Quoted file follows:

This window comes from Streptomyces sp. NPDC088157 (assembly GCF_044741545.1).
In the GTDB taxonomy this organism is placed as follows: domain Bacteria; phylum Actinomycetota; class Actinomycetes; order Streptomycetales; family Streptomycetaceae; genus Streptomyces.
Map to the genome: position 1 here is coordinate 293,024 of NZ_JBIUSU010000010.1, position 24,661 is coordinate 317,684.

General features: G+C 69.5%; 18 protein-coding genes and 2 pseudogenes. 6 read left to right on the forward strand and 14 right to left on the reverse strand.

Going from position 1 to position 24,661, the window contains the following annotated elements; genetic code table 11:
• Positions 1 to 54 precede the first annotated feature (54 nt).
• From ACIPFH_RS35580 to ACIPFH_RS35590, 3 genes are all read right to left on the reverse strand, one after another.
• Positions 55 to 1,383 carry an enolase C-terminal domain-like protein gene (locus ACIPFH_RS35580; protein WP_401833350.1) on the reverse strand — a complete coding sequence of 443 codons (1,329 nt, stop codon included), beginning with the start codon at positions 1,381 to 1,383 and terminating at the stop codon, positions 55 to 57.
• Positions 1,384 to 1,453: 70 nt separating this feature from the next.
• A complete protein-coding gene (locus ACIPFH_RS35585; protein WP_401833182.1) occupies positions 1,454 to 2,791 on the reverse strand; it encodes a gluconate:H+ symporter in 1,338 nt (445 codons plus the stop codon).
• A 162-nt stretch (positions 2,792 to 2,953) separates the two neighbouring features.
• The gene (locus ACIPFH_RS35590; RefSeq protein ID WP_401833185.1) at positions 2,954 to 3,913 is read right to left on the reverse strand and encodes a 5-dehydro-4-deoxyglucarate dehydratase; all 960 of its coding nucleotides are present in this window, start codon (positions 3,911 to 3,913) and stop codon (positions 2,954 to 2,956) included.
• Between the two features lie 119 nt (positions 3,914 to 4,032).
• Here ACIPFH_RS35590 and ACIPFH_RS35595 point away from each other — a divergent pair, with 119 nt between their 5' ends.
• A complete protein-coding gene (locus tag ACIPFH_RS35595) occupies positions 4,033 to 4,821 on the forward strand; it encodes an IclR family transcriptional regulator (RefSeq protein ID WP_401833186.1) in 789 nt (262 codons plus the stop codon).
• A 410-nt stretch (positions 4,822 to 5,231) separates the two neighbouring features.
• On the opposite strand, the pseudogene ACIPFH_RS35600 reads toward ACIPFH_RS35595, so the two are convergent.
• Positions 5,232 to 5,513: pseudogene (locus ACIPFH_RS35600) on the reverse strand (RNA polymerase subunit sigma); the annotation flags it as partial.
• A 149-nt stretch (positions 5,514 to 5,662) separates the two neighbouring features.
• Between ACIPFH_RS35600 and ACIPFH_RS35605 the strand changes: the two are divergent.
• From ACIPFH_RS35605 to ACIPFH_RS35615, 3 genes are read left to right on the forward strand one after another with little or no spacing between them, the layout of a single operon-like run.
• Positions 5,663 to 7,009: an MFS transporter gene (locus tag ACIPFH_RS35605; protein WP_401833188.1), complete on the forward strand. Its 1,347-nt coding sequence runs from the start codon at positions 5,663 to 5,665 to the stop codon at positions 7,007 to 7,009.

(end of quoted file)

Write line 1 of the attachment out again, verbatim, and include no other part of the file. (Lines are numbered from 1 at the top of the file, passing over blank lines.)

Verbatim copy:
This window comes from Streptomyces sp. NPDC088157 (assembly GCF_044741545.1).